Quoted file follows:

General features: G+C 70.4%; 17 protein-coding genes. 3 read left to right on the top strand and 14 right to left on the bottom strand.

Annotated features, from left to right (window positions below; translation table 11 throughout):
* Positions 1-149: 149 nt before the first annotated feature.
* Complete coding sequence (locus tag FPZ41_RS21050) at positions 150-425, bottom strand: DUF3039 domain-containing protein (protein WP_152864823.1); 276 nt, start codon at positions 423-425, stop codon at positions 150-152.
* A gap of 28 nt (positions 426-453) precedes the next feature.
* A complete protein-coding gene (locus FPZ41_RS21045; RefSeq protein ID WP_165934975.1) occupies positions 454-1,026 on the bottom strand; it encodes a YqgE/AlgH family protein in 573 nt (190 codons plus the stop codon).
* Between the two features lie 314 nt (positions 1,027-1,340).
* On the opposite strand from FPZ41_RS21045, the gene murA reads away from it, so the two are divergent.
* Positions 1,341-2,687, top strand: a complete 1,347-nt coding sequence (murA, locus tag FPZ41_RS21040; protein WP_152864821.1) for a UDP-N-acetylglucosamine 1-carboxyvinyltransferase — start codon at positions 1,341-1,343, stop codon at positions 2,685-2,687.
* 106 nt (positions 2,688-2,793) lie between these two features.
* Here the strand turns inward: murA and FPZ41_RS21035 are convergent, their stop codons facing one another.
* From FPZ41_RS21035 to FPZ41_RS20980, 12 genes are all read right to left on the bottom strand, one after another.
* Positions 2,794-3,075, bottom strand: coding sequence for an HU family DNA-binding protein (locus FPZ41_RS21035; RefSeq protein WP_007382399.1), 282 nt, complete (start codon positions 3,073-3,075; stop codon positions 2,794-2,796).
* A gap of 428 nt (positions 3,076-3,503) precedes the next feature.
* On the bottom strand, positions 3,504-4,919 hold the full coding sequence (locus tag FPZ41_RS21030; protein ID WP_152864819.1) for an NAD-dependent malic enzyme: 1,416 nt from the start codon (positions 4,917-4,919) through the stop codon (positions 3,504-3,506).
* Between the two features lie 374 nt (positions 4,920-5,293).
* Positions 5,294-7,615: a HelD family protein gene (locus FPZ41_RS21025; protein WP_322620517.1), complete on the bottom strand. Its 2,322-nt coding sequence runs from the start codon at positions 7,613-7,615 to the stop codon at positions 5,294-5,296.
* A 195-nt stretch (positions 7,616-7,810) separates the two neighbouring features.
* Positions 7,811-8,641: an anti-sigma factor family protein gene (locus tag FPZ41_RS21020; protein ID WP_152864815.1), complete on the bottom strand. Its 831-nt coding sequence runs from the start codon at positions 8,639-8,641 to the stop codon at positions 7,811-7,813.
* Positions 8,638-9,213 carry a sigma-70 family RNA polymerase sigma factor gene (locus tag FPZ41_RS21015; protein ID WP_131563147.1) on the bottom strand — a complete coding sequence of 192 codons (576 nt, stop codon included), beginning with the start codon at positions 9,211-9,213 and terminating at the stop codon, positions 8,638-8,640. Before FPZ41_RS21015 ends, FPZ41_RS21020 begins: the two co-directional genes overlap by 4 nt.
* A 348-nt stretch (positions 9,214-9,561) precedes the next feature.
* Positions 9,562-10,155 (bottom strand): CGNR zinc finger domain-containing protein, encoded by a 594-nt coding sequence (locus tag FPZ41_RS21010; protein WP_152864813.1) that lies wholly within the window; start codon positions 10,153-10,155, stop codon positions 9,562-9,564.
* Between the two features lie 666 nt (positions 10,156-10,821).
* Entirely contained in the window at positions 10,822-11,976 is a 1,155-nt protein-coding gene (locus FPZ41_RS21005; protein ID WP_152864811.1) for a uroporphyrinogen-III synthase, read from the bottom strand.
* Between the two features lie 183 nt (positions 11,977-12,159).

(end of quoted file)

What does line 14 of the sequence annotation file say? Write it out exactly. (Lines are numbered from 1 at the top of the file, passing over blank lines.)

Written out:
* A gap of 428 nt (positions 3,076-3,503) precedes the next feature.